Going to New York City is always an experience in itself.
I am always amazed at my ability to get to my destination with minimal knowledge of the city except what Google Maps shows me on my Galaxy.
There is something so electric about the city that makes me crave everything it has to offer.
It’s forcing me out of my old-lady tendencies of staying in the house and giving me the chops to go out and explore the city I once dreamed about and I love it.
Two weeks ago, my friend Channing and I did just that with a walking tour of Grand Central Station and the surrounding area.
Our tour guide defined it as the “Ultimate New York Experience,” as he yelled at us for just now coming on the tour before noting that we would be trouble.
He was wrong about us being trouble, but he wasn’t lying about the experience part.
For me, it was like taking a trip to a forgotten time. To a time when things were designed not only with a purpose, but to be…well, an experience.
As we toured the Chrysler building, I couldn’t help but marvel at the art work from the architecture, the mural on the ceiling that paid homage to the industrial revolution, down to the elevator doors.
At Grand Central Station, which opened February 2, 1913, I was in awe by the thought that someone intentionally designed it in order to increase the natural flow of the building.
With three original main entrances, one specifically, was designed to make commuters walk faster towards the street by making it feel like the walls are closing in on them. But as you walk further into what was referred to as “the great stairless station” by The New York Times, the walls open and ceilings get higher making commuters take notice.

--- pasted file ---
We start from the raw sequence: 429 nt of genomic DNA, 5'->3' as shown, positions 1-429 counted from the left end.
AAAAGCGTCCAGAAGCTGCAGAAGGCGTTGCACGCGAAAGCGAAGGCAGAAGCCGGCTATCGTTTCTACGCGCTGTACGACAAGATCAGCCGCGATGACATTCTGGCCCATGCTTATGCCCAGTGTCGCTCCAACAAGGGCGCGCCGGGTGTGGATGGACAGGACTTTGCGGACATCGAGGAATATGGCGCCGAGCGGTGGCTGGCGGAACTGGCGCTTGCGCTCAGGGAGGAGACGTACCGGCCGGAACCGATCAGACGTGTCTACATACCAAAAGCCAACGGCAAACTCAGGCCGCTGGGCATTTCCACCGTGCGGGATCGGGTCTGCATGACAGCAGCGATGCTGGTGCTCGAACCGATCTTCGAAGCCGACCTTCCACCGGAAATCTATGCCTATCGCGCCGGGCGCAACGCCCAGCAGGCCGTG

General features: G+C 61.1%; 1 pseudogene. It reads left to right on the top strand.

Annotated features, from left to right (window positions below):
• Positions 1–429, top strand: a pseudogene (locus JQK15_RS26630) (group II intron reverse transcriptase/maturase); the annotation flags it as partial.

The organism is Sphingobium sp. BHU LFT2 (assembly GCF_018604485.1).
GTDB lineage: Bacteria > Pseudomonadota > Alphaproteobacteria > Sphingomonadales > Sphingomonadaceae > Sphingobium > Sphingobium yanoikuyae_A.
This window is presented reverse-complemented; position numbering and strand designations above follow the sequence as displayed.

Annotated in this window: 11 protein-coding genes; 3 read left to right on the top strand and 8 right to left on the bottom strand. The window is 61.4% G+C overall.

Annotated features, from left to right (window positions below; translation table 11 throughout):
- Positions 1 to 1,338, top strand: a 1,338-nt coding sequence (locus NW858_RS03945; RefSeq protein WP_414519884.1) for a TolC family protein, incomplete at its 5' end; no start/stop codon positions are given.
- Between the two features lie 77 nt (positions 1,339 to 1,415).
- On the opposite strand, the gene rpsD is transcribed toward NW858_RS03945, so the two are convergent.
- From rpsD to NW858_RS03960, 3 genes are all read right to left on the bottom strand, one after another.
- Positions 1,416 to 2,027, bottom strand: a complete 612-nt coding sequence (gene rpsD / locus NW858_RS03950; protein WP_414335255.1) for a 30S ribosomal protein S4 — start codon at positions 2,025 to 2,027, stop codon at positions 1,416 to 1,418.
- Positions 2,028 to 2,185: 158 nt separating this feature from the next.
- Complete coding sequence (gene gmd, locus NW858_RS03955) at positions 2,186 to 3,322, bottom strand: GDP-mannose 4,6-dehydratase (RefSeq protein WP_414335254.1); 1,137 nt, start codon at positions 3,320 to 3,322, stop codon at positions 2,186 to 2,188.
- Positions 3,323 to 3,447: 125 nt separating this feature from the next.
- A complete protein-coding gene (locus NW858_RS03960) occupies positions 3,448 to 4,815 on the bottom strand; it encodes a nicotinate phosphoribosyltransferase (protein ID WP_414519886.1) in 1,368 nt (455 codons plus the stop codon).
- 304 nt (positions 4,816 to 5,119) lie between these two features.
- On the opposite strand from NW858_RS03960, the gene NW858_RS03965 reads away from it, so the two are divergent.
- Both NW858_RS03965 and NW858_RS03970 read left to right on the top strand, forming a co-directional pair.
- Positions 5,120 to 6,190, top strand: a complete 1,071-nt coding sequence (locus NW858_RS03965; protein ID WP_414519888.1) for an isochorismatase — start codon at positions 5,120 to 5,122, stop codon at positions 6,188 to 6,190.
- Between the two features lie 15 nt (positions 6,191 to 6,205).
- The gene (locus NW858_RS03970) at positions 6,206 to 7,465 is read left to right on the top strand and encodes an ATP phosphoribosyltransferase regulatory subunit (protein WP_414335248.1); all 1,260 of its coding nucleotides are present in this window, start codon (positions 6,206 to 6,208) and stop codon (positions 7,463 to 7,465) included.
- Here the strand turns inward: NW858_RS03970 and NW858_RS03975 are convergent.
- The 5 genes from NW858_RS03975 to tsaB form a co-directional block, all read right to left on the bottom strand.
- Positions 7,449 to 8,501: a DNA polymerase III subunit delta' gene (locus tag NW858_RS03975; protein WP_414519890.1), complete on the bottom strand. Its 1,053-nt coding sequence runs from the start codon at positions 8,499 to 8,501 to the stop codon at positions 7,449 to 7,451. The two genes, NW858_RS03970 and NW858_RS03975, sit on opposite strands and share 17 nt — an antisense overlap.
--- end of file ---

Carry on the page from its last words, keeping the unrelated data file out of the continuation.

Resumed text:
And boy, did I notice.
I noticed what appeared to be constellations painted on the ceiling of the main concourse.
I noticed the grand staircase from the movie “Friends with Benefits” where a random flash mob broke out and I secretly hoped that would happen in real life.
I also noticed the large kissing gallery where long distance trains arrived and I could picture young couples meeting for the first time in months. I imagined how the men embraced the women. And how women’s eyes must have filled with tears.
But the real time capsule was at the Campbell’s Apartments right next door to the station.
Everything in there was just a walk through time screaming elegance from the suede and leather couches, snake skin-topped coffee tables, intricate wood work, down to the bar keep with a mustache that extended straight across his face.
In a city that’s known to be all “go,go,go,” it was nice to slow down and enjoy the experience.